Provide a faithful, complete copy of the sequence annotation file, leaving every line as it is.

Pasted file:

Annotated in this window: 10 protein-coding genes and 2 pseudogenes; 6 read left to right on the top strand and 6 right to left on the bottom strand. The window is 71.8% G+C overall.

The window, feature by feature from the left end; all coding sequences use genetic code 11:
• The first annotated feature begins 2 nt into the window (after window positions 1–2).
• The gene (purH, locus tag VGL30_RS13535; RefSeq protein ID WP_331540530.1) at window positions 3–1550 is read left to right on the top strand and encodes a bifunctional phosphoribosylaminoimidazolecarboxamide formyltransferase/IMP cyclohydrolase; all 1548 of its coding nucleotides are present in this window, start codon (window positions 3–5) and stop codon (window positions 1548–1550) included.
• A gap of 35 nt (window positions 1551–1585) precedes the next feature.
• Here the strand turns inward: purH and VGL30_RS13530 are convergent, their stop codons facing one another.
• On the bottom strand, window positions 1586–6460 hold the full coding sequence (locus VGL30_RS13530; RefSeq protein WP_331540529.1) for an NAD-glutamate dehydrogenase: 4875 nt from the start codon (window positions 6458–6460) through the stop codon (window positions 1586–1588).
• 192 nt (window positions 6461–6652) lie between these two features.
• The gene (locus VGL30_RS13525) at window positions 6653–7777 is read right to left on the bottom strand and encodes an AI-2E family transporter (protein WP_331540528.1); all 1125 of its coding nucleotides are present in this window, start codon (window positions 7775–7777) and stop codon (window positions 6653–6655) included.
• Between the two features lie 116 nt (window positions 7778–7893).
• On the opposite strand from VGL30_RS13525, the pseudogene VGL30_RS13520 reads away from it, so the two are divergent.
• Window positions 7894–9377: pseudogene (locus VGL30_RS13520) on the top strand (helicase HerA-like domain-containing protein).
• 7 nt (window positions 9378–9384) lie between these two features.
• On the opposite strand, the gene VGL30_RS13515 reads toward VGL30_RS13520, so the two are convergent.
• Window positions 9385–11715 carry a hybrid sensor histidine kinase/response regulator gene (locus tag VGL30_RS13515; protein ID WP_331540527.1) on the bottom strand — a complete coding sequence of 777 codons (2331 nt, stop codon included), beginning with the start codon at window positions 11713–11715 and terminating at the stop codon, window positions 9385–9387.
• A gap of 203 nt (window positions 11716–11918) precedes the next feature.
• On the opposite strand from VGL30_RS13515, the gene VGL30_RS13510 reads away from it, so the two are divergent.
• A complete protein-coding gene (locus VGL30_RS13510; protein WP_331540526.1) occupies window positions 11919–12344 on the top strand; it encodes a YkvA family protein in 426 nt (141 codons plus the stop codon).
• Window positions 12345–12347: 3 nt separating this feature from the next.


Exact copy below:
Annotated in this window: 10 protein-coding genes and 2 pseudogenes; 6 read left to right on the top strand and 6 right to left on the bottom strand. The window is 71.8% G+C overall.

The window, feature by feature from the left end; all coding sequences use genetic code 11:
• The first annotated feature begins 2 nt into the window (after window positions 1–2).
• The gene (purH, locus tag VGL30_RS13535; RefSeq protein ID WP_331540530.1) at window positions 3–1550 is read left to right on the top strand and encodes a bifunctional phosphoribosylaminoimidazolecarboxamide formyltransferase/IMP cyclohydrolase; all 1548 of its coding nucleotides are present in this window, start codon (window positions 3–5) and stop codon (window positions 1548–1550) included.
• A gap of 35 nt (window positions 1551–1585) precedes the next feature.
• Here the strand turns inward: purH and VGL30_RS13530 are convergent, their stop codons facing one another.
• On the bottom strand, window positions 1586–6460 hold the full coding sequence (locus VGL30_RS13530; RefSeq protein WP_331540529.1) for an NAD-glutamate dehydrogenase: 4875 nt from the start codon (window positions 6458–6460) through the stop codon (window positions 1586–1588).
• 192 nt (window positions 6461–6652) lie between these two features.
• The gene (locus VGL30_RS13525) at window positions 6653–7777 is read right to left on the bottom strand and encodes an AI-2E family transporter (protein WP_331540528.1); all 1125 of its coding nucleotides are present in this window, start codon (window positions 7775–7777) and stop codon (window positions 6653–6655) included.
• Between the two features lie 116 nt (window positions 7778–7893).
• On the opposite strand from VGL30_RS13525, the pseudogene VGL30_RS13520 reads away from it, so the two are divergent.
• Window positions 7894–9377: pseudogene (locus VGL30_RS13520) on the top strand (helicase HerA-like domain-containing protein).
• 7 nt (window positions 9378–9384) lie between these two features.
• On the opposite strand, the gene VGL30_RS13515 reads toward VGL30_RS13520, so the two are convergent.
• Window positions 9385–11715 carry a hybrid sensor histidine kinase/response regulator gene (locus tag VGL30_RS13515; protein ID WP_331540527.1) on the bottom strand — a complete coding sequence of 777 codons (2331 nt, stop codon included), beginning with the start codon at window positions 11713–11715 and terminating at the stop codon, window positions 9385–9387.
• A gap of 203 nt (window positions 11716–11918) precedes the next feature.
• On the opposite strand from VGL30_RS13515, the gene VGL30_RS13510 reads away from it, so the two are divergent.
• A complete protein-coding gene (locus VGL30_RS13510; protein WP_331540526.1) occupies window positions 11919–12344 on the top strand; it encodes a YkvA family protein in 426 nt (141 codons plus the stop codon).
• Window positions 12345–12347: 3 nt separating this feature from the next.